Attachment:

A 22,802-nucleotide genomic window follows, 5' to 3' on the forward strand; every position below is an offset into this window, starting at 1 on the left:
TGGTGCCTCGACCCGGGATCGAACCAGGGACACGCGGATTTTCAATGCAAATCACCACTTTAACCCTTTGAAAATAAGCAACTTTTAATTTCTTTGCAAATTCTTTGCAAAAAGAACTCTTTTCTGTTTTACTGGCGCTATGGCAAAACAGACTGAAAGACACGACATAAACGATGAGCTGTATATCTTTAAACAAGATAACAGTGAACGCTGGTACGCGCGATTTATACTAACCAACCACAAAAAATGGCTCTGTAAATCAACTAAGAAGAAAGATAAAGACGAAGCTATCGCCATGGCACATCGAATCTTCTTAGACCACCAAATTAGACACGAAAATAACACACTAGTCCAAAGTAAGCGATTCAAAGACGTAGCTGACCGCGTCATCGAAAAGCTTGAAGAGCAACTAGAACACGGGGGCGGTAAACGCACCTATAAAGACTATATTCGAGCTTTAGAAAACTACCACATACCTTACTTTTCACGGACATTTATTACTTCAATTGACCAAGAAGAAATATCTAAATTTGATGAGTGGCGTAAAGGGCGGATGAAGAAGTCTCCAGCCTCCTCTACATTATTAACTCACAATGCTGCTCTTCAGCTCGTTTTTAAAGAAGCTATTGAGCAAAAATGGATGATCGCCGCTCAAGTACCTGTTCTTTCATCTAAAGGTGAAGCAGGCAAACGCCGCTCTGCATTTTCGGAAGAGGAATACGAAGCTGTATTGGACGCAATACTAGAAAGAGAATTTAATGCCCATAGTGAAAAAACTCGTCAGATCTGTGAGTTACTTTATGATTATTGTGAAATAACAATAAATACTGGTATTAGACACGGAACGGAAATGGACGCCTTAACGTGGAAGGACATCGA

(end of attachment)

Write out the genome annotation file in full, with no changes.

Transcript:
A 22,802-nucleotide genomic window follows, 5' to 3' on the forward strand; every position below is an offset into this window, starting at 1 on the left:
TGGTGCCTCGACCCGGGATCGAACCAGGGACACGCGGATTTTCAATGCAAATCACCACTTTAACCCTTTGAAAATAAGCAACTTTTAATTTCTTTGCAAATTCTTTGCAAAAAGAACTCTTTTCTGTTTTACTGGCGCTATGGCAAAACAGACTGAAAGACACGACATAAACGATGAGCTGTATATCTTTAAACAAGATAACAGTGAACGCTGGTACGCGCGATTTATACTAACCAACCACAAAAAATGGCTCTGTAAATCAACTAAGAAGAAAGATAAAGACGAAGCTATCGCCATGGCACATCGAATCTTCTTAGACCACCAAATTAGACACGAAAATAACACACTAGTCCAAAGTAAGCGATTCAAAGACGTAGCTGACCGCGTCATCGAAAAGCTTGAAGAGCAACTAGAACACGGGGGCGGTAAACGCACCTATAAAGACTATATTCGAGCTTTAGAAAACTACCACATACCTTACTTTTCACGGACATTTATTACTTCAATTGACCAAGAAGAAATATCTAAATTTGATGAGTGGCGTAAAGGGCGGATGAAGAAGTCTCCAGCCTCCTCTACATTATTAACTCACAATGCTGCTCTTCAGCTCGTTTTTAAAGAAGCTATTGAGCAAAAATGGATGATCGCCGCTCAAGTACCTGTTCTTTCATCTAAAGGTGAAGCAGGCAAACGCCGCTCTGCATTTTCGGAAGAGGAATACGAAGCTGTATTGGACGCAATACTAGAAAGAGAATTTAATGCCCATAGTGAAAAAACTCGTCAGATCTGTGAGTTACTTTATGATTATTGTGAAATAACAATAAATACTGGTATTAGACACGGAACGGAAATGGACGCCTTAACGTGGAAGGACATCGA